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Diary entry by Gertrude Bell

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Gertrude Bell
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1 entry, paper

Wed 8. [8 February 1905] Up at 7 and breakfasted at 7.30. At 8
Namrud appeared and we discussed plans. He has sent out to the
Sukhur for a guide. We walked over the tell which is covered with
ruins. One probably a church, but only the side walls remain. There
are immense caves in which they all live - flies too. They are
probably natural but enlarged by men - recesses etc in the walls of
them. We also saw the cemetary [sic] which he has discovered in
digging about. In section the tombs are like this [sketch] a double
arch of rock with a narrow space between to descend through. The
loculi run like shelves all round the chambers, one on top of the other.
Had an excellent lunch at 11.30 and rode out with Namrud to
Khureibat es Suk [Khureibat es Suq]. A widish valley with ruins all
round. We saw in the distance Kuseir el Sahl [Um Quseir[?]] which
looks pretty big and several upstanding ruins on the hills. The most
interesting thing there was a big tower tomb with 6 sarcophagi. Rode
back getting in at 5. The land lies empty one year and is sown with
corn the next. All the fellahin here are from Jerusalem [(El Quds esh
Sherif, Yerushalayim)] Nablus [(Shekhem)] etc. Bright cold cloudless
day. I think I have found my man! I also think I have slipped through
the fingers of the govt. We sent into Madeba [Madaba] for 5 days'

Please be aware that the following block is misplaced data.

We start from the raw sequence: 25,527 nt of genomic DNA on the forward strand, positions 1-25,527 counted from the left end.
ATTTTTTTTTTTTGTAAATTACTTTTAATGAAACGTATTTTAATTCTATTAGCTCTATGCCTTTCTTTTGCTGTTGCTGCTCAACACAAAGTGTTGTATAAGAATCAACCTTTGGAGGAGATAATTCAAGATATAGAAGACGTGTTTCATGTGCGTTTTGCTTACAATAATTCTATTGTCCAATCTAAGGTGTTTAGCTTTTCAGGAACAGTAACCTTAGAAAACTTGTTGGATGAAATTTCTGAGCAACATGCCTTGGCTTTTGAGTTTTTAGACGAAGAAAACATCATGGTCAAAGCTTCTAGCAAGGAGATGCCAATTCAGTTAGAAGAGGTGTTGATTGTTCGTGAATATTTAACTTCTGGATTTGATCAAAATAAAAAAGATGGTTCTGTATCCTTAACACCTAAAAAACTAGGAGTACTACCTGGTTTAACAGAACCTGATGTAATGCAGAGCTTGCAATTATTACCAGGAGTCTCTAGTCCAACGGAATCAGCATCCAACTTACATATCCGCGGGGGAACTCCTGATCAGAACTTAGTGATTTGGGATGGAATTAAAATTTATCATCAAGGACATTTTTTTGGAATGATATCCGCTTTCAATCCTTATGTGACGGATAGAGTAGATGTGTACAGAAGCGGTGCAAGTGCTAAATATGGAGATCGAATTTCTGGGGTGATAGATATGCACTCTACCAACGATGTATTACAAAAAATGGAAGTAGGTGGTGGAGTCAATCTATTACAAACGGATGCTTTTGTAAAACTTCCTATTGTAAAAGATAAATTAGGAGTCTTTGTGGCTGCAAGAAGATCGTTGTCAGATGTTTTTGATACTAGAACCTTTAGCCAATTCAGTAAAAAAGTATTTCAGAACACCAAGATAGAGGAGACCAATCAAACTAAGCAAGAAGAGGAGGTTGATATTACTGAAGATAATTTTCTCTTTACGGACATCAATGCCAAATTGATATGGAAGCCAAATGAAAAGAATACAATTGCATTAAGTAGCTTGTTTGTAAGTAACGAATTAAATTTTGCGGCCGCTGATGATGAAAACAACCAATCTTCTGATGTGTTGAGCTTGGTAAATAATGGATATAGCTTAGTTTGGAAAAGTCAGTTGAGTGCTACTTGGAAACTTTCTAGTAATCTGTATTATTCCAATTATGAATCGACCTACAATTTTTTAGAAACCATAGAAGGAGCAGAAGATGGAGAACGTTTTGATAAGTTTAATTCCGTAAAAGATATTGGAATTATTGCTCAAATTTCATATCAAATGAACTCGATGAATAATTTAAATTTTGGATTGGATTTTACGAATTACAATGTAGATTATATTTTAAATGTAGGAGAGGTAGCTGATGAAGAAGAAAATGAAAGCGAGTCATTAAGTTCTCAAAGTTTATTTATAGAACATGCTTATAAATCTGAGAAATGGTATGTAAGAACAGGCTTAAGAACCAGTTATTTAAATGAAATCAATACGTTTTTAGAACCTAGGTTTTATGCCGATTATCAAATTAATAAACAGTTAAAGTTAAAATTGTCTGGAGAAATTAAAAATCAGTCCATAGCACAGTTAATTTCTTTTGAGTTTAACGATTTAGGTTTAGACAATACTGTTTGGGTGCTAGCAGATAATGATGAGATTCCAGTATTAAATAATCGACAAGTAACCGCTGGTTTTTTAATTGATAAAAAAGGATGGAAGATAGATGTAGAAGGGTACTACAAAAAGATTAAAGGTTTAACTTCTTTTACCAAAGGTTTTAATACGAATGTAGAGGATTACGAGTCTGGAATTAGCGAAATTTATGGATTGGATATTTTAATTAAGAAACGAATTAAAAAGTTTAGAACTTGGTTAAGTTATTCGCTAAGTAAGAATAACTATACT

corn. Namrud tells me that the latest news from Nejd [Najd] is that Ibn
Rashid and Ibn Sa'oud have come to terms. The former has
relinquished all the territory up to Hail, keeping Hail and Jof [Jawf, Al
(Al Jauf)]. There is a rumour that the Sultan intends to establish a
Kaimakam like at Jof but he does not mean to interfere any further in
the affairs of the two sheikhs. The troops from Jerusalem are being
sent down to Akkab ['Aqaba[?]] and so to Yemen. Ibn Rashid is
majuun, half clever and half most unwise. He may have learnt
wisdom from misfortune, Namrud doubts whether the Hajj railway will
be carried further than Ma'an. He thinks it will branch off to Akkab.
The religious authorities in Mecca [Makkah] object to it and have
even refused to allow a telegraph line to Stambul. There [sic] are by
no means inclined towards the Sultan whom they regard as no fit
dictator to Arabs of the true race of the prophet.

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